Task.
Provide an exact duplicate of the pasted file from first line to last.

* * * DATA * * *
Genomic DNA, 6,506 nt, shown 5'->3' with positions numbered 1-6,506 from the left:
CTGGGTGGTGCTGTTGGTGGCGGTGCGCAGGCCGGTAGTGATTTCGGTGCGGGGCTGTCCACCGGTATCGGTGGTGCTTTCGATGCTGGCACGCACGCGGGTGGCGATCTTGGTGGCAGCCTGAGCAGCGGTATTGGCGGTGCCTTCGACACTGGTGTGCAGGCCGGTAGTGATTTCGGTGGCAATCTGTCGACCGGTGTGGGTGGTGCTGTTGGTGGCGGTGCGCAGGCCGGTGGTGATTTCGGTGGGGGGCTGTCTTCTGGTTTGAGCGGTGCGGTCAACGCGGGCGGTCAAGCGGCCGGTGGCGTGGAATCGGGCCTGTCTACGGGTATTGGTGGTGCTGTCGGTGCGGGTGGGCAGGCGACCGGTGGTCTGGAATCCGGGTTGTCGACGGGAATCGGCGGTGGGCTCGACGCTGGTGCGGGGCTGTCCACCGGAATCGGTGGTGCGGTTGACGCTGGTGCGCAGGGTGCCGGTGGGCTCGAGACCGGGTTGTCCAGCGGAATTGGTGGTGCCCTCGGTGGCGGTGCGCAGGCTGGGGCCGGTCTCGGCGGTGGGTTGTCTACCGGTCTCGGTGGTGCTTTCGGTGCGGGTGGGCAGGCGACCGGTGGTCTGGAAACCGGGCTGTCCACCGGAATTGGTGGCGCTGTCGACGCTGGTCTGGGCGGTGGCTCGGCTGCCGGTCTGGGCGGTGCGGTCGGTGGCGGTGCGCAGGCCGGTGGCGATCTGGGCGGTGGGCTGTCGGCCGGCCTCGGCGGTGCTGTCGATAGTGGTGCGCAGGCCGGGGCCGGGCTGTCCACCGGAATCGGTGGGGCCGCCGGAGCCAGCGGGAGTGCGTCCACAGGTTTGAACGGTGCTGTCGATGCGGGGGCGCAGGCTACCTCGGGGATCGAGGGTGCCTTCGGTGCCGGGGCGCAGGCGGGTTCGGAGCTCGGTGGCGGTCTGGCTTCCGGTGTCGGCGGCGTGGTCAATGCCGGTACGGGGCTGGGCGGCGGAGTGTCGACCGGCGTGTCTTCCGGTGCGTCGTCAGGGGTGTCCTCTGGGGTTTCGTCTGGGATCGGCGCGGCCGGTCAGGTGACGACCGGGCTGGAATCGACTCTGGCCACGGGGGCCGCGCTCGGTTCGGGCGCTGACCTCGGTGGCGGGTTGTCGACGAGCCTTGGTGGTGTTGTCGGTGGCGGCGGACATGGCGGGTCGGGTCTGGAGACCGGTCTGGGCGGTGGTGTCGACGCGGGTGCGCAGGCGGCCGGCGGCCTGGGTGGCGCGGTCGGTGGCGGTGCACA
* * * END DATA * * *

Genomic DNA, 6,506 nt, shown 5'->3' with positions numbered 1-6,506 from the left:
CTGGGTGGTGCTGTTGGTGGCGGTGCGCAGGCCGGTAGTGATTTCGGTGCGGGGCTGTCCACCGGTATCGGTGGTGCTTTCGATGCTGGCACGCACGCGGGTGGCGATCTTGGTGGCAGCCTGAGCAGCGGTATTGGCGGTGCCTTCGACACTGGTGTGCAGGCCGGTAGTGATTTCGGTGGCAATCTGTCGACCGGTGTGGGTGGTGCTGTTGGTGGCGGTGCGCAGGCCGGTGGTGATTTCGGTGGGGGGCTGTCTTCTGGTTTGAGCGGTGCGGTCAACGCGGGCGGTCAAGCGGCCGGTGGCGTGGAATCGGGCCTGTCTACGGGTATTGGTGGTGCTGTCGGTGCGGGTGGGCAGGCGACCGGTGGTCTGGAATCCGGGTTGTCGACGGGAATCGGCGGTGGGCTCGACGCTGGTGCGGGGCTGTCCACCGGAATCGGTGGTGCGGTTGACGCTGGTGCGCAGGGTGCCGGTGGGCTCGAGACCGGGTTGTCCAGCGGAATTGGTGGTGCCCTCGGTGGCGGTGCGCAGGCTGGGGCCGGTCTCGGCGGTGGGTTGTCTACCGGTCTCGGTGGTGCTTTCGGTGCGGGTGGGCAGGCGACCGGTGGTCTGGAAACCGGGCTGTCCACCGGAATTGGTGGCGCTGTCGACGCTGGTCTGGGCGGTGGCTCGGCTGCCGGTCTGGGCGGTGCGGTCGGTGGCGGTGCGCAGGCCGGTGGCGATCTGGGCGGTGGGCTGTCGGCCGGCCTCGGCGGTGCTGTCGATAGTGGTGCGCAGGCCGGGGCCGGGCTGTCCACCGGAATCGGTGGGGCCGCCGGAGCCAGCGGGAGTGCGTCCACAGGTTTGAACGGTGCTGTCGATGCGGGGGCGCAGGCTACCTCGGGGATCGAGGGTGCCTTCGGTGCCGGGGCGCAGGCGGGTTCGGAGCTCGGTGGCGGTCTGGCTTCCGGTGTCGGCGGCGTGGTCAATGCCGGTACGGGGCTGGGCGGCGGAGTGTCGACCGGCGTGTCTTCCGGTGCGTCGTCAGGGGTGTCCTCTGGGGTTTCGTCTGGGATCGGCGCGGCCGGTCAGGTGACGACCGGGCTGGAATCGACTCTGGCCACGGGGGCCGCGCTCGGTTCGGGCGCTGACCTCGGTGGCGGGTTGTCGACGAGCCTTGGTGGTGTTGTCGGTGGCGGCGGACATGGCGGGTCGGGTCTGGAGACCGGTCTGGGCGGTGGTGTCGACGCGGGTGCGCAGGCGGCCGGCGGCCTGGGTGGCGCGGTCGGTGGCGGTGCACA